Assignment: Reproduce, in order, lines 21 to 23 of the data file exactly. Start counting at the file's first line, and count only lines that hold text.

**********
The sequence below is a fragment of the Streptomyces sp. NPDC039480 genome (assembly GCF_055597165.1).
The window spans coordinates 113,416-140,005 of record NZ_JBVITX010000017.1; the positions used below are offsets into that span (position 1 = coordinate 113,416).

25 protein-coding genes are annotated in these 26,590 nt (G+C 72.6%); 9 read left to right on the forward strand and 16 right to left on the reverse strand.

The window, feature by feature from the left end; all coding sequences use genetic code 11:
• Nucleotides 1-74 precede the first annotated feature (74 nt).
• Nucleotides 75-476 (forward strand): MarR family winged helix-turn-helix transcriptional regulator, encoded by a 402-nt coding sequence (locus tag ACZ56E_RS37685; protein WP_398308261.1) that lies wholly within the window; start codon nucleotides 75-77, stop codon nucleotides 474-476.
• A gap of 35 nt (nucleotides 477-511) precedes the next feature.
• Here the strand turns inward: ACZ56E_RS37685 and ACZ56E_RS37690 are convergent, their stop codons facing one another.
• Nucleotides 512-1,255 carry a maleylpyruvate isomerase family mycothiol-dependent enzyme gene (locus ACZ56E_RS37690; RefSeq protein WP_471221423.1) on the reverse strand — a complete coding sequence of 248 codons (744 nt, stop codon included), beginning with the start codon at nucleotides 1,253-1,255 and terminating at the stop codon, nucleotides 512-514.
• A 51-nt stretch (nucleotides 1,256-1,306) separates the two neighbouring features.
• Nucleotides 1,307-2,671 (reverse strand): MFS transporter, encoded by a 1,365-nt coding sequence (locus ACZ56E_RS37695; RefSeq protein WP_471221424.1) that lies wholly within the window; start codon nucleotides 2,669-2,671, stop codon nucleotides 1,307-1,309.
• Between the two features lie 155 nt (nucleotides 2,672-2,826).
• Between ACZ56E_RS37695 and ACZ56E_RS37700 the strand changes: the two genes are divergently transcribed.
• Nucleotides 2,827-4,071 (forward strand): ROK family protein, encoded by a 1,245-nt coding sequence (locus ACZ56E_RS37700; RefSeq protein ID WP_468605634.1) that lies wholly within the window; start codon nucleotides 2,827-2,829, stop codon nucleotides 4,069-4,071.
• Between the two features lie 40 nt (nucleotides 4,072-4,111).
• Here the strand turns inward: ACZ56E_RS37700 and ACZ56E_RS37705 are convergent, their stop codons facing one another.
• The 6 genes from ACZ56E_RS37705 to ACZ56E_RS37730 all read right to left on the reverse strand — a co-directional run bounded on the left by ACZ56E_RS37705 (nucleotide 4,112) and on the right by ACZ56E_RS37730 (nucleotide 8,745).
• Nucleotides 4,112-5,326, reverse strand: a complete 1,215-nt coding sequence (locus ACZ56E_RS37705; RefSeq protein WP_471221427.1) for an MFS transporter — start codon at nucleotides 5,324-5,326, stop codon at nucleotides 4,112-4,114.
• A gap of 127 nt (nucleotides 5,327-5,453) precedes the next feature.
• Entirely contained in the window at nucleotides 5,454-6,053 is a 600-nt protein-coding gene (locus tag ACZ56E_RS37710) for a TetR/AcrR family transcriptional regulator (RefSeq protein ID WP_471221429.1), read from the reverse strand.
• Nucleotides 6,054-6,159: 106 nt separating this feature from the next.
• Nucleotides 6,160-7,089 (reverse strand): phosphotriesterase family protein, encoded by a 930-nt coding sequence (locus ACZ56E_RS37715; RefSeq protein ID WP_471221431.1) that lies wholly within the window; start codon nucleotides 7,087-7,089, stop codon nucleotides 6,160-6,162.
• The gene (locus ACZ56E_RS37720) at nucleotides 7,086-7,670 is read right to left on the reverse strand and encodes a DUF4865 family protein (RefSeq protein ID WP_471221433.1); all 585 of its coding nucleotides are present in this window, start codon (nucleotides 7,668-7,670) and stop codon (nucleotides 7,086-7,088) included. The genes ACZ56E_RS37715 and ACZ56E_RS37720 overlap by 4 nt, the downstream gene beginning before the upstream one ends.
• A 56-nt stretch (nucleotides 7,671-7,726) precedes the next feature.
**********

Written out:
• Nucleotides 6,054-6,159: 106 nt separating this feature from the next.
• Nucleotides 6,160-7,089 (reverse strand): phosphotriesterase family protein, encoded by a 930-nt coding sequence (locus ACZ56E_RS37715; RefSeq protein ID WP_471221431.1) that lies wholly within the window; start codon nucleotides 7,087-7,089, stop codon nucleotides 6,160-6,162.
• The gene (locus ACZ56E_RS37720) at nucleotides 7,086-7,670 is read right to left on the reverse strand and encodes a DUF4865 family protein (RefSeq protein ID WP_471221433.1); all 585 of its coding nucleotides are present in this window, start codon (nucleotides 7,668-7,670) and stop codon (nucleotides 7,086-7,088) included. The genes ACZ56E_RS37715 and ACZ56E_RS37720 overlap by 4 nt, the downstream gene beginning before the upstream one ends.